Clarence THOMAS v. STATE.
The appellant, Clarence Thomas, pleaded guilty to a charge of felony driving under the influence (“DUI”). He was sentenced to two years' imprisonment. The trial court also ordered the indefinite suspension of the appellant's driver's license.
The appellant's counsel on appeal has filed a “no-merit” brief in substantial compliance with Anders v. California, 386 U.S. 738, 87 S.Ct. 1396, 18 L.Ed.2d 493 (1967), stating that after examining the record, he can find no errors committed during the appellant's guilty-plea proceedings that were preserved for appellate review. Additionally, appellate counsel states that he is of the opinion that there are no meritorious issues on which he can advance an appeal.
Section 32-5A-191(h), Ala.Code 1975, provides as follows 1 :
“(h) On a fourth or subsequent conviction, a person convicted of violating this section [driving while under the influence of alcohol, controlled substances, etc.] shall be guilty of a Class C felony and punished by a fine of not less than four thousand one hundred dollars ($4,100) nor more than ten thousand one hundred dollars ($10,100) and by imprisonment of not less than one year and one day nor more than 10 years. Any term of imprisonment may include hard labor for the county or state, and where imprisonment does not exceed three years confinement may be in the county jail. Where imprisonment does not exceed one year and one day, confinement shall be in the county jail. The minimum sentence shall include a term of imprisonment for at least one year and one day which may be suspended or probated, but only if the defendant enrolls and successfully completes a state certified chemical dependency program recommended by the court referral officer and approved by the sentencing court. Where probation is granted, the sentencing court may, in its discretion, and where monitoring equipment is available, place the defendant on house arrest under electronic surveillance during the probationary term. In addition to the other penalties authorized, the Director of Public Safety shall revoke the driving privilege or driver's license of the person convicted for a period of five years.”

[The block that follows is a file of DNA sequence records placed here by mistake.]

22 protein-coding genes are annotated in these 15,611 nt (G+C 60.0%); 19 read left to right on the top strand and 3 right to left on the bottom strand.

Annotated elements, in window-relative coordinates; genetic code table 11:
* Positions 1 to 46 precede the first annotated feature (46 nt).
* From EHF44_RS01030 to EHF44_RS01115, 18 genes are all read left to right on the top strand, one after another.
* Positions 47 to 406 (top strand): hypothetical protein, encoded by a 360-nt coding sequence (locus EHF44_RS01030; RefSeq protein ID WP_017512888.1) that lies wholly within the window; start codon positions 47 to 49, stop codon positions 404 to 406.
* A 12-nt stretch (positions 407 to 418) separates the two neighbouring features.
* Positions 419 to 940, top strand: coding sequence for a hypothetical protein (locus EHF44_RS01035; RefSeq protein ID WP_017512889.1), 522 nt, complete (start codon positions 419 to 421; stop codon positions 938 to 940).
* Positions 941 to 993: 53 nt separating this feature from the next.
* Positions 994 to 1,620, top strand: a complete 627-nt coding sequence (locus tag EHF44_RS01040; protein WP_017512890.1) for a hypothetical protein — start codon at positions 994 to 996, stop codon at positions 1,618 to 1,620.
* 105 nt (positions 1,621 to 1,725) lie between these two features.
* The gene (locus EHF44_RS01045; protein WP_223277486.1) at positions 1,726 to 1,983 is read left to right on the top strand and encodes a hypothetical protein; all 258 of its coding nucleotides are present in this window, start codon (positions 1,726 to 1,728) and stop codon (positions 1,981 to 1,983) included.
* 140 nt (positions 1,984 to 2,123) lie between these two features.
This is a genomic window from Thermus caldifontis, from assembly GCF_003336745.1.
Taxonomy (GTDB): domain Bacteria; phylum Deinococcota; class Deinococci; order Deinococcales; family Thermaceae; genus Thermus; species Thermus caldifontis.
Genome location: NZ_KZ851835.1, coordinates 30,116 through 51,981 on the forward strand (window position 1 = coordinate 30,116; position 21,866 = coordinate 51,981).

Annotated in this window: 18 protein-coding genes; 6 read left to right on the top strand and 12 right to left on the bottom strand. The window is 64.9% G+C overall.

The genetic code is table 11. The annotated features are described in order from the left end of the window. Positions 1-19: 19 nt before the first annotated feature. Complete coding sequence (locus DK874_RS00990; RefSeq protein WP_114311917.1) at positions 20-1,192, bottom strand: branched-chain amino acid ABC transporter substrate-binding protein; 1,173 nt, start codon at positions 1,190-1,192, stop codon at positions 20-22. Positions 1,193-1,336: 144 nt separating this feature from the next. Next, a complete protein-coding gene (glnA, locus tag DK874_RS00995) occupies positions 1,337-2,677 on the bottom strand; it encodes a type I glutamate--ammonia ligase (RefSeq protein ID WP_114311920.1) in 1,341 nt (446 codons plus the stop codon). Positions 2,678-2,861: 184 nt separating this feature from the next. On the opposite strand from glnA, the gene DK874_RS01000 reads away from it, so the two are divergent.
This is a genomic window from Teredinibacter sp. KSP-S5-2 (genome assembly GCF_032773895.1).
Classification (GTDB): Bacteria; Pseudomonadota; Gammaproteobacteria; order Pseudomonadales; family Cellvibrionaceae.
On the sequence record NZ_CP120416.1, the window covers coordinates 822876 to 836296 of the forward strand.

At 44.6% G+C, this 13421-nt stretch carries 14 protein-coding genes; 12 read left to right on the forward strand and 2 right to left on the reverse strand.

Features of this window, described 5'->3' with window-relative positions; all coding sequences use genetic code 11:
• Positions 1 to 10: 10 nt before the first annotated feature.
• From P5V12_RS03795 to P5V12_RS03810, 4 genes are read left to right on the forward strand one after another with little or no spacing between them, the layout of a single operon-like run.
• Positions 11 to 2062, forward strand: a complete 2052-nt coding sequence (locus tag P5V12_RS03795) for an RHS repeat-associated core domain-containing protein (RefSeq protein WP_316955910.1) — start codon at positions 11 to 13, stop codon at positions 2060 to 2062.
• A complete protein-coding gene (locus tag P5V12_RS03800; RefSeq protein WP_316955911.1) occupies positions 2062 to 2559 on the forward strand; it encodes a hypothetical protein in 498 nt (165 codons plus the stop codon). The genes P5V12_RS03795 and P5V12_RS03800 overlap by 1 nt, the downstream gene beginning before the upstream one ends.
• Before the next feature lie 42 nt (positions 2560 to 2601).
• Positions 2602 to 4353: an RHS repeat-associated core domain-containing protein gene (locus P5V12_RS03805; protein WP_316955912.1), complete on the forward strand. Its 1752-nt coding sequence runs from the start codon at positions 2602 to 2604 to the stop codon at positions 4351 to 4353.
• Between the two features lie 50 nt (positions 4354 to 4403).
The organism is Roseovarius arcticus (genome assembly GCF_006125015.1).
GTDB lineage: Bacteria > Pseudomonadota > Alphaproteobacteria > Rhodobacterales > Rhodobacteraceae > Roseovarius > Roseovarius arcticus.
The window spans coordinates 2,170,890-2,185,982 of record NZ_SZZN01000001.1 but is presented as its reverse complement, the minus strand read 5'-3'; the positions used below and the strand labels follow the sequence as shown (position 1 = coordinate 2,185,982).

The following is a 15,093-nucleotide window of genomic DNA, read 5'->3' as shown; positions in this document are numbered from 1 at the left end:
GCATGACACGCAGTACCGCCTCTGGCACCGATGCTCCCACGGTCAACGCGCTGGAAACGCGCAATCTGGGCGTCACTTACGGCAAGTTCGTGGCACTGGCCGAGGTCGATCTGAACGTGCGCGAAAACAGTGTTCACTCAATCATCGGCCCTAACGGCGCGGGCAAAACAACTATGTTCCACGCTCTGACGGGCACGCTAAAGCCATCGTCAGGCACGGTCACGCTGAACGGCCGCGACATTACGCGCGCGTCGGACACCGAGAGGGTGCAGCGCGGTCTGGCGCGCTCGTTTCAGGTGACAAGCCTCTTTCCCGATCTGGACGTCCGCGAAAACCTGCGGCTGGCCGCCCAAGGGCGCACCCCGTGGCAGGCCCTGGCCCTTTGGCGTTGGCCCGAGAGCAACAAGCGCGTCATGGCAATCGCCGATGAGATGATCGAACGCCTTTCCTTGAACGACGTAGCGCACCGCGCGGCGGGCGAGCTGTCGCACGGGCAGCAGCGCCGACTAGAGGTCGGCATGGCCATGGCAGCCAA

An examination of the record reveals that the trial court sentenced the appellant to two years' imprisonment and further ordered an indefinite suspension of his driver's license. The trial court's order of indefinite suspension exceeds the five-year period provided for in § 32-5A-191(h). Therefore, this portion of the appellant's sentence is illegal. Accordingly, the appellant's sentence is vacated, and this cause is remanded for the Elmore Circuit Court to sentence the appellant in compliance with § 32-5A-191(h). Due return shall be made within 42 days of the date of the release of this opinion.
REMANDED WITH DIRECTIONS.*
1. Effective August 1, 2000, § 32-5A-191(h) was amended to provide for a minimum mandatory sentence of imprisonment of 10 days in the county jail, upon completion of which the sentence could be suspended or probated.
FOOTNOTE. Note from the reporter of decisions: On January 25, 2002, on return to remand, the Court of Criminal Appeals affirmed, without opinion.
McMILLAN, Presiding Judge.
COBB, BASCHAB, SHAW, and WISE, JJ., concur.